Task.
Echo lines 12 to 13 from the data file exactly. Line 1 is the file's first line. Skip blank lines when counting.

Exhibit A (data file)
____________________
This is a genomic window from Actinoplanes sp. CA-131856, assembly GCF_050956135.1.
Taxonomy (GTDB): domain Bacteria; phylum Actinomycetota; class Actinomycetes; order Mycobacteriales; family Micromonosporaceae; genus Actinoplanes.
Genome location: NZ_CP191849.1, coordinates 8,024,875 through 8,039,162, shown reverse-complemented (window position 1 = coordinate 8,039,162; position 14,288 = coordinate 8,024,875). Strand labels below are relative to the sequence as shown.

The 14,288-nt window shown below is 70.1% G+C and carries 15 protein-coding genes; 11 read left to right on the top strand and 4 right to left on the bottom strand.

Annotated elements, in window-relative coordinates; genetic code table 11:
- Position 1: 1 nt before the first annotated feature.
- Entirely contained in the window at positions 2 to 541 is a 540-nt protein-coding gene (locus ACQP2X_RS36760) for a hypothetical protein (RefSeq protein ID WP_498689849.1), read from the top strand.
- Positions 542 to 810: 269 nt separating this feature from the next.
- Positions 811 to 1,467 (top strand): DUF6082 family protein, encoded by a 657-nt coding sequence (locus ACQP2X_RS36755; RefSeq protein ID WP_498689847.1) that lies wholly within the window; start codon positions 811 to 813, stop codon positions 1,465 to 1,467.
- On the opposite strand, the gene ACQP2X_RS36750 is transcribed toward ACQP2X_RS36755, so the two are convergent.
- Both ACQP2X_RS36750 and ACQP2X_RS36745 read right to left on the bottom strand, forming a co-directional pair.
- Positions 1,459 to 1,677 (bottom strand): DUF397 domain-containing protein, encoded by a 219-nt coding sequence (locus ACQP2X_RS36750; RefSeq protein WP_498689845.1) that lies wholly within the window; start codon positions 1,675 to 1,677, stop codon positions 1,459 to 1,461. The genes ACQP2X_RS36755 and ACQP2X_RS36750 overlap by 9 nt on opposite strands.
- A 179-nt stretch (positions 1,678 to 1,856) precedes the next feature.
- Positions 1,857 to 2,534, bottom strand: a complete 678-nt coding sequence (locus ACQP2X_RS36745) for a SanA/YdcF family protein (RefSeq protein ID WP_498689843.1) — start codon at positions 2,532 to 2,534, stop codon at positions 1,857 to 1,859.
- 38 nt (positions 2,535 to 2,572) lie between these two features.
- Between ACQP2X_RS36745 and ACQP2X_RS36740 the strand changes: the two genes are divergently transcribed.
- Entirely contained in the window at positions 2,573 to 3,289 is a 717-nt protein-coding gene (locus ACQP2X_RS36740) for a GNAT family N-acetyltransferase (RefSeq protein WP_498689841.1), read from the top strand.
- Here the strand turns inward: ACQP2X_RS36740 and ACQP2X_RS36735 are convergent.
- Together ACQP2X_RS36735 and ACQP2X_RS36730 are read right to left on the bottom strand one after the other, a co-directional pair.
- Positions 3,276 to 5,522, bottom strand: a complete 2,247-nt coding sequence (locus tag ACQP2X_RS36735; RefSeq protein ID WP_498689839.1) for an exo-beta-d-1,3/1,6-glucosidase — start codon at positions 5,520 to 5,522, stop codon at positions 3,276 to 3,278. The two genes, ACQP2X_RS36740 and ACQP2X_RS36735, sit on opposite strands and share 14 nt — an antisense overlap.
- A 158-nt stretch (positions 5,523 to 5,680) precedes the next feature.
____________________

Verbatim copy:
- Positions 1,459 to 1,677 (bottom strand): DUF397 domain-containing protein, encoded by a 219-nt coding sequence (locus ACQP2X_RS36750; RefSeq protein WP_498689845.1) that lies wholly within the window; start codon positions 1,675 to 1,677, stop codon positions 1,459 to 1,461. The genes ACQP2X_RS36755 and ACQP2X_RS36750 overlap by 9 nt on opposite strands.
- A 179-nt stretch (positions 1,678 to 1,856) precedes the next feature.